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DON JUAN.

CANTO III.

I.

HAIL, Muse! et cetera.—We left Juan sleeping,
Pillow'd upon a fair and happy breast,

And watch'd by eyes that never yet knew weeping,
And loved by a young heart, too deeply blest
To feel the poison through her spirit creeping,
Or know who rested there; a foe to rest
Had soil'd the current of her sinless years,
And turn'd her pure heart's purest blood to tears.

II.

Oh, Love! what is it in this world of ours

Which makes it fatal to be loved? Ah why

With cypress branches hast thou wreathed thy bowers, And made thy best interpreter a sigh?

As those who dote on odours pluck the flowers,

And place them on their breast—but place to die—

Thus the frail beings we would fondly cherish

Are laid within our bosoms but to perish.

III.

In her first passion woman loves her lover,
In all the others all she loves is love,
Which grows a habit she can ne'er get over,
And fits her loosely-like an easy glove,

As you may find, whene'er you like to prove her:
One man alone at first her heart can move;
She then prefers him in the plural number,
Not finding that the additions much encumber.

IV.

I know not if the fault be men's or theirs ;
But one thing's pretty sure; a woman planted-
(Unless at once she plunge for life in prayers)—
After a decent time must be gallanted;

Although, no doubt, her first of love affairs

Is that to which her heart is wholly granted; Yet there are some, they say, who have had none, But those who have ne'er end with only one.

V.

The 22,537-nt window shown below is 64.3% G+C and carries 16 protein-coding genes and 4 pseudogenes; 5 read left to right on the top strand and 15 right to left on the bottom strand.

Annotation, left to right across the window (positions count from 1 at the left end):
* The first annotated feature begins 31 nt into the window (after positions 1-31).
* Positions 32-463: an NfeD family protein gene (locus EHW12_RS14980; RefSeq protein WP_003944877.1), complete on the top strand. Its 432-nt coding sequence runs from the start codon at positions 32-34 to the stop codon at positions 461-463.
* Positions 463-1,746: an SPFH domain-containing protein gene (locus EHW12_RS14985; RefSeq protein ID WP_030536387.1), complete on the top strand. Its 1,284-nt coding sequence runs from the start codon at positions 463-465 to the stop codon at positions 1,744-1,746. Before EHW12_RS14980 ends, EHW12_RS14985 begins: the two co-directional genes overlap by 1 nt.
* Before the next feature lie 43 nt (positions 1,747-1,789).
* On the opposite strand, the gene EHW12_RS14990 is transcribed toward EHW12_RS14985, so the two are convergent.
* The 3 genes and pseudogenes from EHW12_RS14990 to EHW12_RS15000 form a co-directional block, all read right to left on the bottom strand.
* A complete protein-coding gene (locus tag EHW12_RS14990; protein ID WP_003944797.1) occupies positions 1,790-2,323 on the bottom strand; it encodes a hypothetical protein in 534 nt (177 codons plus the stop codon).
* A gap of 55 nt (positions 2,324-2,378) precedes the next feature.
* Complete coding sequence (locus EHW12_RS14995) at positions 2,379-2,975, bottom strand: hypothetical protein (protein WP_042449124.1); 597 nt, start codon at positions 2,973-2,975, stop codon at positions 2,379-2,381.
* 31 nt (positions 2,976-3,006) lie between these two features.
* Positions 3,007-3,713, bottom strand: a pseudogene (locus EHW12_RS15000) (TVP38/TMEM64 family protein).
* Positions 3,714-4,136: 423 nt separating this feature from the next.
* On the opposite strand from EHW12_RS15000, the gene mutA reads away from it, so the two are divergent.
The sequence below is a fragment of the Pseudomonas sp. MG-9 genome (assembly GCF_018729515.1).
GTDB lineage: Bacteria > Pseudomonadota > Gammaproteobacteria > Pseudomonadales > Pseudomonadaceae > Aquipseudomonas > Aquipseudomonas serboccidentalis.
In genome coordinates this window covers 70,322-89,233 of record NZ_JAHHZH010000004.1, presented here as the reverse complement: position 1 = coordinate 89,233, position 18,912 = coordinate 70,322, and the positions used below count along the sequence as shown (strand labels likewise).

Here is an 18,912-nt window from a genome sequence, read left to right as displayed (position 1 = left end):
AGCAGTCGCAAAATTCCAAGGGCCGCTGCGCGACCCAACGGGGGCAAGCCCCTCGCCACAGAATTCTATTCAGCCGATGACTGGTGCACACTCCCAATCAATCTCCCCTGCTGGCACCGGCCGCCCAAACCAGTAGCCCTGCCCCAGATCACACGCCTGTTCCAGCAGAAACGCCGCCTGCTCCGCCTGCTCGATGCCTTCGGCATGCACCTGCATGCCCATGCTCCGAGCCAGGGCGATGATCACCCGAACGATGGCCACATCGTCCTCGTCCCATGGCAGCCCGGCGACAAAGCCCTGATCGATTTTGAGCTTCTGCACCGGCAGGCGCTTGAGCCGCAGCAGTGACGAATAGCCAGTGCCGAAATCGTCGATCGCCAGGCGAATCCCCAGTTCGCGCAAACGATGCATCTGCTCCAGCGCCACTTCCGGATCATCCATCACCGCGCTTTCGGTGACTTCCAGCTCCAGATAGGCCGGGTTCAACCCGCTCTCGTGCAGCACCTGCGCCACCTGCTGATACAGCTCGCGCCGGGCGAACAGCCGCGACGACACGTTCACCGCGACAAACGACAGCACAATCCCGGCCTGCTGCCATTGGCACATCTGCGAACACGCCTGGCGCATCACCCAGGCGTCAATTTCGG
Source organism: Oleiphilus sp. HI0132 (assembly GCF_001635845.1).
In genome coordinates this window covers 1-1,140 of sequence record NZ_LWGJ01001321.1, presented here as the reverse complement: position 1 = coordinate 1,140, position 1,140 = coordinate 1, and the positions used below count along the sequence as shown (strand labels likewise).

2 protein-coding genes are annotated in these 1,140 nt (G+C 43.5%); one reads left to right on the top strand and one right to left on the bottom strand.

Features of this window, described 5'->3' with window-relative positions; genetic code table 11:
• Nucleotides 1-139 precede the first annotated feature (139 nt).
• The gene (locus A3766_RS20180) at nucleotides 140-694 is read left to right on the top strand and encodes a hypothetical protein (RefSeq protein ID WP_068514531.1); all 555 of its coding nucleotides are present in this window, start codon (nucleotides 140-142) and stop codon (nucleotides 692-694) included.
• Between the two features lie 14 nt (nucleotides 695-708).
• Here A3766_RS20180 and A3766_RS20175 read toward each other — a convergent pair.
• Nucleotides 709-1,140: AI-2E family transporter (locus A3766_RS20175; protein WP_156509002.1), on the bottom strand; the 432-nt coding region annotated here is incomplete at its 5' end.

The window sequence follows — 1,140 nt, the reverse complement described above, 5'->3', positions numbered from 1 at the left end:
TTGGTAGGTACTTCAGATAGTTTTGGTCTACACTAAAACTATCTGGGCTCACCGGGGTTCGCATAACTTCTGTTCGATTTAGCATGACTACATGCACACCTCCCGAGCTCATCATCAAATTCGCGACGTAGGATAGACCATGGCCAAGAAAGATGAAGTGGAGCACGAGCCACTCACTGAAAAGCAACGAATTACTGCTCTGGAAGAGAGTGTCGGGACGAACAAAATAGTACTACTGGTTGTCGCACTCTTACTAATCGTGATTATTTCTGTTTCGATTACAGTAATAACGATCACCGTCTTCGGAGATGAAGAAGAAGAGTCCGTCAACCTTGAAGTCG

"Tis melancholy, and a fearful sign

Of human frailty, folly, also crime,

That love and marriage rarely can combine,
Although they both are born in the same clime;
Marriage from love, like vinegar from wine-
A sad, sour, sober beverage-by time
Is sharpen'd from its high celestial flavour
Down to a very homely household savour.

VI.

There's something of antipathy, as 'twere,
Between their present and their future state;

A kind of flattery that's hardly fair

Is used until the truth arrives too late

Yet what can people do, except despair?

The same things change their names at such a rate;

For instance-passion in a lover's glorious,

But in a husband is pronounced uxorious.

VII.

Men grow ashamed of being so very fond;
They sometimes also get a little tired

But that, of course, is rare), and then despond:
The same things cannot always be admired,
Yet 'tis "so nominated in the bond,"

That both are tied till one shall have expired.
Sad thought! to lose the spouse that was adorning
Our days, and put one's servants into mourning.

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